Curvy Kate and Flirtelle

Curvy Kate and Flirtelle are two UK-based “sister brands”, both of which are owned by at least some of the same people who own Brastop.com and Lovebras.com.  Flirtelle bras are marketed as very slightly lower-cost versions of Curvy Kate bras; CK bras typically have more elaborate embroidery or more fancy-looking fabrics. Curvy Kate is sold by other lingerie sellers, such as Bravissimo, but Flirtelle is only sold at their own online shops.

I have never worn a bra by Curvy Kate or by Flirtelle. They are available to me only by mail, and I’ve had no chance to examine the fit of these brands, so although some of them are gorgeous bras, I have never even tried one on. But I do wonder: why bother having two separate lines of lingerie, using the same cuts and styles? Flirtelle isn’t that much less expensive than Curvy Kate, so it does not seem to be a matter of price point.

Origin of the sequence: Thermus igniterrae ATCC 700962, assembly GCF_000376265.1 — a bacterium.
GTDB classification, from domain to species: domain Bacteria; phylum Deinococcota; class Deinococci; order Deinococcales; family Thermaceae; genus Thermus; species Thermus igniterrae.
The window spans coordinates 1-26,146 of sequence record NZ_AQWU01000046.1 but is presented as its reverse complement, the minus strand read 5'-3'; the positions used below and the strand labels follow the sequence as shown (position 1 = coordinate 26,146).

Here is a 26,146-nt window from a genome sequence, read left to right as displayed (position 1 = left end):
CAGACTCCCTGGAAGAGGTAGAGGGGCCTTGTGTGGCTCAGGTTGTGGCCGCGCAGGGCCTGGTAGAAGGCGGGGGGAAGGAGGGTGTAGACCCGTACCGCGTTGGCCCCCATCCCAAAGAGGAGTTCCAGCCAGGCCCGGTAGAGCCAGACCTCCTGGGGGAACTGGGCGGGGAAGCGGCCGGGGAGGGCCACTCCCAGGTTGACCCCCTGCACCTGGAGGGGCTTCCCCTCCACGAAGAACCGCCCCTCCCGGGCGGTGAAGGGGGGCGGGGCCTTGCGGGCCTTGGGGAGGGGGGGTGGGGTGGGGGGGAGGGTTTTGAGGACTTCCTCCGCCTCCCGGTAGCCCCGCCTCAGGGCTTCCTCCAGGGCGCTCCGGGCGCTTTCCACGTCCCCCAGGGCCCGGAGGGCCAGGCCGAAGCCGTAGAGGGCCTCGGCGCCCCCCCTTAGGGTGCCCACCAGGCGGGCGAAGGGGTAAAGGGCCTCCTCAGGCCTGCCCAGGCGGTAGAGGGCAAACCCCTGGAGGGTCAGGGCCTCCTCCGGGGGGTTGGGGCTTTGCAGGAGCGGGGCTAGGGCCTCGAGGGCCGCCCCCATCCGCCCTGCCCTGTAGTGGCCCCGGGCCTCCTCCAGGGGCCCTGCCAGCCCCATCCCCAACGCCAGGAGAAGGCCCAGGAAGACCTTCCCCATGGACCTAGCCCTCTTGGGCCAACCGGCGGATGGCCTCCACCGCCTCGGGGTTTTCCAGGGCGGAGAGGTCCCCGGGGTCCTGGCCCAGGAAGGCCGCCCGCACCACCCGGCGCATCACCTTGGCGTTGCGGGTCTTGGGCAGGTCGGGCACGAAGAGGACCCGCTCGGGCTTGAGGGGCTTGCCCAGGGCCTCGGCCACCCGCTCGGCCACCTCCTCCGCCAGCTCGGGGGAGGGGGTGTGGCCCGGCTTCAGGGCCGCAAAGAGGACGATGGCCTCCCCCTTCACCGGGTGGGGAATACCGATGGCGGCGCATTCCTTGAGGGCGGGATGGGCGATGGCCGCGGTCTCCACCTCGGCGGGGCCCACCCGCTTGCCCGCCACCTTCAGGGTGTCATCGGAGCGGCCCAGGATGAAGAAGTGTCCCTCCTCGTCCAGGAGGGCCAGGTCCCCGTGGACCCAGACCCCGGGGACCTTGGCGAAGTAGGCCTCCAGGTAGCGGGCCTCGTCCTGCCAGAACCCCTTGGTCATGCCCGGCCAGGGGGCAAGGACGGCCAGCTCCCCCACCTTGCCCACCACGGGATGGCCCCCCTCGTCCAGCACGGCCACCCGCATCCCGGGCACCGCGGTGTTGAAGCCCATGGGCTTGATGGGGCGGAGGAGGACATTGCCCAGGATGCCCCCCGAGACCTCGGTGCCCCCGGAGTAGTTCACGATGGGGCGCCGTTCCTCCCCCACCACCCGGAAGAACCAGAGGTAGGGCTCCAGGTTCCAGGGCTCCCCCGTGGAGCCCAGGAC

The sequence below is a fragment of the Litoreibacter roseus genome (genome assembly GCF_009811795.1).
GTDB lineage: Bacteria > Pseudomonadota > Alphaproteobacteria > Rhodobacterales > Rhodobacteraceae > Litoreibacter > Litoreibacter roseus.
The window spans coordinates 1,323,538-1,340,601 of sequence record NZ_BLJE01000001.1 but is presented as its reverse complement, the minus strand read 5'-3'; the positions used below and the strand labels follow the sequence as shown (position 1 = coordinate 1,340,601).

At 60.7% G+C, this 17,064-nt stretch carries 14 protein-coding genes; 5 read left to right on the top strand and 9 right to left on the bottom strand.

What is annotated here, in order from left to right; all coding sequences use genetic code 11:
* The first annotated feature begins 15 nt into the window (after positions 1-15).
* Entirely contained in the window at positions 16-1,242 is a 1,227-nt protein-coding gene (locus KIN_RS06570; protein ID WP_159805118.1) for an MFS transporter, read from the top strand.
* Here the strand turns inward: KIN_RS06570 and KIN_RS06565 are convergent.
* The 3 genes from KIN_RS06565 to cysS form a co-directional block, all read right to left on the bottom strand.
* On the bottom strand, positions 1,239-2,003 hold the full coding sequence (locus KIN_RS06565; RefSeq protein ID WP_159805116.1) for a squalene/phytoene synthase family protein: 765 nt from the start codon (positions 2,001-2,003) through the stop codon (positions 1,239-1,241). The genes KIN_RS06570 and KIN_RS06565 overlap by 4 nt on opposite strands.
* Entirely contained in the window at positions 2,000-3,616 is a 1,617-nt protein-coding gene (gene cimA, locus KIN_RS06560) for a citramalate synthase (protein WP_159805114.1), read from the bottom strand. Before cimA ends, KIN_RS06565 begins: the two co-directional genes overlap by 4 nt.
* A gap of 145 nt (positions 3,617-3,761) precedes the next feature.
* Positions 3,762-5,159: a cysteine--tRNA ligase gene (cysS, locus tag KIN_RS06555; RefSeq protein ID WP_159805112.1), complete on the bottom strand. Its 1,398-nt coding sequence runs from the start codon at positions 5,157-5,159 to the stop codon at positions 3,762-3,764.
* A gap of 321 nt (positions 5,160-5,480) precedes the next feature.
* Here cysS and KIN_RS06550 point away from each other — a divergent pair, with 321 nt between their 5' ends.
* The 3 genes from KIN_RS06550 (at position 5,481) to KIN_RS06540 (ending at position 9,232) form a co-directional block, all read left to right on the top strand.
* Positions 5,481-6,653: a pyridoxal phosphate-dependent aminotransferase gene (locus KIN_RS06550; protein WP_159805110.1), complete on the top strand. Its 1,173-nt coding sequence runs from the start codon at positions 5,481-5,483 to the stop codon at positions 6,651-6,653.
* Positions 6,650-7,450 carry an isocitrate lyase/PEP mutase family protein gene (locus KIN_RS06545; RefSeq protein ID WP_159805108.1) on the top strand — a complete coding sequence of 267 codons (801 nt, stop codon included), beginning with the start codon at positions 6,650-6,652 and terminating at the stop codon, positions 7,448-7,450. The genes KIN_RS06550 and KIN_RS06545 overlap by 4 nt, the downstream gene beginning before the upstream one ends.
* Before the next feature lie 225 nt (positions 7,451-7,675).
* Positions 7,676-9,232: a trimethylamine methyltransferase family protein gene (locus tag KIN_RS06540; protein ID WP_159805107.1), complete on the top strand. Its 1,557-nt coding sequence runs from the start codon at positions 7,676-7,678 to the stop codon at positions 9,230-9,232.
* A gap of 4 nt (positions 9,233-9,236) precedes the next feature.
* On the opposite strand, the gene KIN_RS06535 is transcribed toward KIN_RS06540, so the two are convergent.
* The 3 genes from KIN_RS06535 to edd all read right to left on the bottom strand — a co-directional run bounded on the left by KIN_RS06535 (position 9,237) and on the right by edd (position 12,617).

What do you think?

 

Time, time, time, see what’s become of me . . .

I have

so much to say

about bras.

 

Seriously. I have been on a bra ODYSSEY this year. I have not been able to write much about it here. I’ve been so so busy, and I don’t think that will change soon. But BRA ODYSSEY. Bras still fascinate me and I love a nice bra. I finally admitted that I am becoming a collector. I collect bras.

I just wish I had more time.

 

Holiday Shopping Thoughts at Fussy Busty

I just ran across this excellent guide to buying lingerie for a significant other at FussyBusty. Definitely check it out!

I especially applaud Mr. Slawson for taking into account  lesbian couples! It is really great to see people acknowledge the existence of queer people. I do quibble a with the assumption that a lesbian will necessarily know more about feminine* lingerie than will a man. In fact many lesbians, especially masculine* types, do not wear bras or other “feminine” lingerie. Some of them never have. So, they wouldn’t actually be more familiar with lingerie than most men would be. However, I think it is natural for a non-lesbian, especially a straight person, to not be aware of these things: most straight people are not aware of the intricacies of lesbian culture.  And again, I really appreciate the author’s inclusiveness.